Knoxville nighthawks: A picture worth a thousand words

Beth KinnaneDowntown, Our Town Stories, West Knoxville

It is simply one of the coolest pictures of downtown Knoxville I’ve ever seen. Posted in a history group, it breathes film noir, with a hint of Edward Hopper’s painting Nighthawks, and looks like you could step right through the looking glass onto Gay Street in 1947.

The photo is the Burwell building at the corner of Clinch Ave. and Gay that most famously houses the lobby of the Tennessee Theatre. It has had many occupants of its corner space over the last 98 years. Presently held down by Clancy’s Tavern & Whiskey House, it has been the location for Clancy Optical, a newsstand, a Southern Railway ticket office, JC Bradford & Co., and, of course, The Knoxville Banking and Trust Co. which originally owned and built it in 1907. It was expanded in 1928 around the construction of the Tennessee.

Rowena and Harold Mears (KNS digital archives)

The photo was taken in 1947, but the neon signage for “MEARS: Sodas – Cigars – Candies” wasn’t ringing a bell. The marquee for the Tennessee featured Ramrod, a noir western starring the peek-a-boo girl, Veronica Lake. Whether the guys and dolls out in front of the store were just loitering or waiting for a show, who knows? But the tableau makes old Knoxville look somewhere not exactly here.

Mears Store had just been opened that same year. It was a second, larger location than the original at the corner of Clinch and Market Street just a few blocks away. The stores’ owner, Harold Arthur Mears, had signed the lease on the Burwell building in February, copying his first luncheonette and cigar store, just in a larger space.

Mears was an interesting fellow. Born in 1902 in North Carolina, he first came to Knoxville in 1928. A pioneering aviator in the region, he was a World War II veteran of the Army Air Corps, predecessor to the Air Force. His first plane was a Curtiss JN “Jenny” which he used to fly stunt shows across East Tennessee. His wife, Rowena Castle, often flew with him in the double open cockpit bi-plane. She recalled in a Knoxville News Sentinel feature from 1974 that they used to fly out of the first McGhee Tyson airport on Sutherland Avenue (where West High School is now) to do night tours of Knoxville. They would leave their car’s headlights on in order to see the landing strip on their return.

His regular business was as a sales representative and, eventually, regional manager for the Hav-A-Tampa cigar company, founded in 1902 in Tampa, Florida. So having a couple of cigar/soda stores downtown certainly fit into Mears overall business plans. Mears even flew a Waco-10 bi-plane with the company logo and slogan “That’s My Business” on it.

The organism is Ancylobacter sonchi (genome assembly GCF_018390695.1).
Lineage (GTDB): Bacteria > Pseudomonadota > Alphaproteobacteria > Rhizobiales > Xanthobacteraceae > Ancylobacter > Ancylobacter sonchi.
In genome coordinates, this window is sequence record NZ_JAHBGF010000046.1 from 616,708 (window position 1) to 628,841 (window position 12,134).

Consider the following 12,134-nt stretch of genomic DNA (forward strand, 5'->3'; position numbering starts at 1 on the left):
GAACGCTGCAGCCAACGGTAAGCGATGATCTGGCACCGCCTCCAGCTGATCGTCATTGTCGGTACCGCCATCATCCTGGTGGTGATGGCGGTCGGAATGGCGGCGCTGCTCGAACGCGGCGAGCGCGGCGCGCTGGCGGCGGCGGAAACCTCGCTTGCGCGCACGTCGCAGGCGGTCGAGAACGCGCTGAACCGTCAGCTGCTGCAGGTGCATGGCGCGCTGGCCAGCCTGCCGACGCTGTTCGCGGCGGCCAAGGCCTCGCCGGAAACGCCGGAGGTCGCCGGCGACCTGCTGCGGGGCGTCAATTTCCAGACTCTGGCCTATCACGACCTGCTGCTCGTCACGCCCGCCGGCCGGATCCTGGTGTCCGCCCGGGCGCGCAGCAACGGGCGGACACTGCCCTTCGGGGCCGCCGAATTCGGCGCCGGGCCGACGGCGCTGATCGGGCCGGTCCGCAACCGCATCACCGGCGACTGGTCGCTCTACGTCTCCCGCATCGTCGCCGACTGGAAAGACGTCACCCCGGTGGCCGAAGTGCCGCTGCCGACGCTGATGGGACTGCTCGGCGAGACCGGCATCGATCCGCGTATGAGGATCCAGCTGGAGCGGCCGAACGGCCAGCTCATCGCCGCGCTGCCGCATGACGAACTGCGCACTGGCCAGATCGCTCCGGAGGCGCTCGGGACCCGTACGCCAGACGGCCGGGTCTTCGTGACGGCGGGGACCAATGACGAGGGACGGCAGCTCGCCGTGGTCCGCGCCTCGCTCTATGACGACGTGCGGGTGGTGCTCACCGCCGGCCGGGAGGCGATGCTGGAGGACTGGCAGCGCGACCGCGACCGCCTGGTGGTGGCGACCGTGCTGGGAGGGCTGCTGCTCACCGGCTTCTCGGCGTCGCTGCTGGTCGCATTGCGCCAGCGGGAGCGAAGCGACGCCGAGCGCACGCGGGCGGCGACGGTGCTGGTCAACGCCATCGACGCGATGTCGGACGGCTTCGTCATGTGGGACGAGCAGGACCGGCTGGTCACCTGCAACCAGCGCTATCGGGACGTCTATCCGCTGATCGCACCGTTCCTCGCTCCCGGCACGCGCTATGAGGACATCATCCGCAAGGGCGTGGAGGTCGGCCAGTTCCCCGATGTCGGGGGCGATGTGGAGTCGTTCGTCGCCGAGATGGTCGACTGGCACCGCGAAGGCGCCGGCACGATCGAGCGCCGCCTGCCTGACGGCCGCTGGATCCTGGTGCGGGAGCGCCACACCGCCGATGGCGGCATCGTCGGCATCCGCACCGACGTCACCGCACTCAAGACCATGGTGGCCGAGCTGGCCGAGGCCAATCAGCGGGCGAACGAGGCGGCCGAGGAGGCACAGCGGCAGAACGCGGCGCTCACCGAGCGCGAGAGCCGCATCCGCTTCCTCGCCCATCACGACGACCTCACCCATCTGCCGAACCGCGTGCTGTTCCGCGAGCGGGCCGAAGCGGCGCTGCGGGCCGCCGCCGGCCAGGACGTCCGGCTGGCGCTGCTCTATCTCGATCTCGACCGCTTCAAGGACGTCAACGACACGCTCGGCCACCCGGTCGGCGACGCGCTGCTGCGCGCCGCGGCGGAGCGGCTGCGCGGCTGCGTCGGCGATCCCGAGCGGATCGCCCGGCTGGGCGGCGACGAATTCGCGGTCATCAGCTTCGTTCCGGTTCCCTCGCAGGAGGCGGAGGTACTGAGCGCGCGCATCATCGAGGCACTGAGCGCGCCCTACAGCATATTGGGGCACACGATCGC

The affable Harold Mears after surviving a plane crash (KNS digital archives).

The Mears family lived in Sequoyah Hills, and both Mr. and Mrs. as well as their children made regular appearances in local society pages. When the Air Force came to McGhee Tyson Airport, he was made mobilization deputy group commander. He stayed on after the Air Force departed at the state’s request to organize the air guard as group commander.

In July 1959, by then a colonel, Mears survived a horrific crash, his first in 15,000 hours of flying, at the McGhee Tyson Air Base. He was flying a North American F86-D Sabre fighting jet, what you usually take on a cross-country trip. Attempting an instrument landing during a violent thunderstorm, his odds worsened with runway lights off and out markers not working. He was also running low on petrol. There was no time to attempt another pass.

Mears’ crashed F86 Sabre jet at McGhee Tyson Air Base (KNS digital archives)

“Visibility was practically zero,” he said. “I knew there was only one thing to do, put it down wherever I could.”

The rain-soaked runway made braking pretty much pointless. His emergency braking parachute, made for exactly this type of scenario, failed to deploy. So, he bounced onto and down the runway, crashed through the instrument landing building, toppled the fence and came to a stop on the road to the base. He walked away from the mess without a scratch, and was mostly thankful no one else was hurt.

By the time of the crash, Mears had gotten out of the soda and sundries stand business, which eventually grew to him owning four stores. In 1960, he received his brigadier general stars at the air base. He died in May 1991 at the age of 88 and is buried in Highland Memorial Cemetery.

It’s amazing the stories you find from staring into a picture.

Beth Kinnane writes a history feature for It’s published each Tuesday and is one of our best-read features.

Sources: Knoxville News Sentinel digital archives¸ McClung Historical Collection digital archives/Knox County Library

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